This year every K student, staff, and faculty member will complete the “Agent of Change” online training. This ten-part series of avatars and animations complies with Title IX’s stipulations for sexual harassment and violence education. The term Title IX often brings to mind images of female sports teams and women athletes, however, it more broadly refers to equal access to educational opportunities for all. In 2011, Title IX officially extended to covering cases of sexual violence and harassment in educational settings.
“College is often the first place that people are really encountering this issue. There’s not a lot of sexual violence prevention work that’s going on in the K-12 system. We need to get it right,” said Dean Sarah Westfall, who is helping to facilitate the online trainings.
This sexual harassment and prevention outreach education will be a major part of the role of the college’s new Title IX Coordinator. The past coordinator, Stacy Nowicki, stepped down in April 2015 and K College has been searching for a new coordinator since that time. The initial plan was to combine the Title IX role with diversity inclusion trainings, and call the position the “Coordinator for Community Equity Initiatives.”
After two unsuccessful searches during the 2015-2016 academic year, the college chose to recreate the position as the “Director of Gender Equity” to focus on specifically gender-based discrimination on campus.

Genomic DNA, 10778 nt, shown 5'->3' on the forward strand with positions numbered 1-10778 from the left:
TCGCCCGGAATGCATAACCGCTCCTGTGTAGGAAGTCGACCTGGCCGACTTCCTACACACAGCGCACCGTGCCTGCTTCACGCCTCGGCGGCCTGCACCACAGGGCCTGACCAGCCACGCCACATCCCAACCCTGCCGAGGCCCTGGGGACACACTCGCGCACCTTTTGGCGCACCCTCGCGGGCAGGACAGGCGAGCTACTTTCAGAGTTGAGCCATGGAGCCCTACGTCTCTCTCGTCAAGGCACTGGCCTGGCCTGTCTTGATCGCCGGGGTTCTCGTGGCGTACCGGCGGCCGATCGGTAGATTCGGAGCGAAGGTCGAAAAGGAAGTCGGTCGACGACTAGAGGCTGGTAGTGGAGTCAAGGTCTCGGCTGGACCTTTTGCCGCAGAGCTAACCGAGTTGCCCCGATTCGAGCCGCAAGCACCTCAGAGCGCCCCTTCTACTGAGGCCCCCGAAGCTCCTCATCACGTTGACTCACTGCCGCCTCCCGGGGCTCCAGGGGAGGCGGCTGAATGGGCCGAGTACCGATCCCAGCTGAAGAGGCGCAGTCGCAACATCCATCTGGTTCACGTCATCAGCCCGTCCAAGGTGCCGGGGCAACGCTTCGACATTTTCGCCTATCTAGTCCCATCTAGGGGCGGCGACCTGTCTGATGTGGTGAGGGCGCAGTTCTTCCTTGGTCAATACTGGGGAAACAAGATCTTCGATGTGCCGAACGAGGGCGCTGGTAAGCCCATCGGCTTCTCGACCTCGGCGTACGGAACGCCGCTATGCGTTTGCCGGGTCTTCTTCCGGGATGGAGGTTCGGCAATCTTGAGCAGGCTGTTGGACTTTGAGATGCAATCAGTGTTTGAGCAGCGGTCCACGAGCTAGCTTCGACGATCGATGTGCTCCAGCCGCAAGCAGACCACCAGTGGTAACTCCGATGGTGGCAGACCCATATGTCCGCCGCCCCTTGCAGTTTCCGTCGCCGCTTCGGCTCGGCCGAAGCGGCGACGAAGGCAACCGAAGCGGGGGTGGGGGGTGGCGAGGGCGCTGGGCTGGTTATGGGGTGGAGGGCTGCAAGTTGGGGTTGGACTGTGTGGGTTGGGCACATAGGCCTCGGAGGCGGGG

“The major difference in this new search is that during the previous two searches we were looking for someone with Title IX experience and someone who could also support intercultural needs,” said Renee Boelcke, the interim Title IX Coordinator and Human Resources Director.
Boelcke is hoping to have the finalists for the Director of Gender Equity position on campus this October and instate a permanent Title IX Coordinator in the next few months. The new Coordinator will need a background in compliance with Title IX initiatives, be able to learn the K community quickly, and offer a fresh pair of eyes for K’s current Title IX practices.
“It’s important that someone can focus their time and attention on the needs of our community, like student support and sexual respect…we need an expert who can help guide us to the next level of that support,” said Boelcke.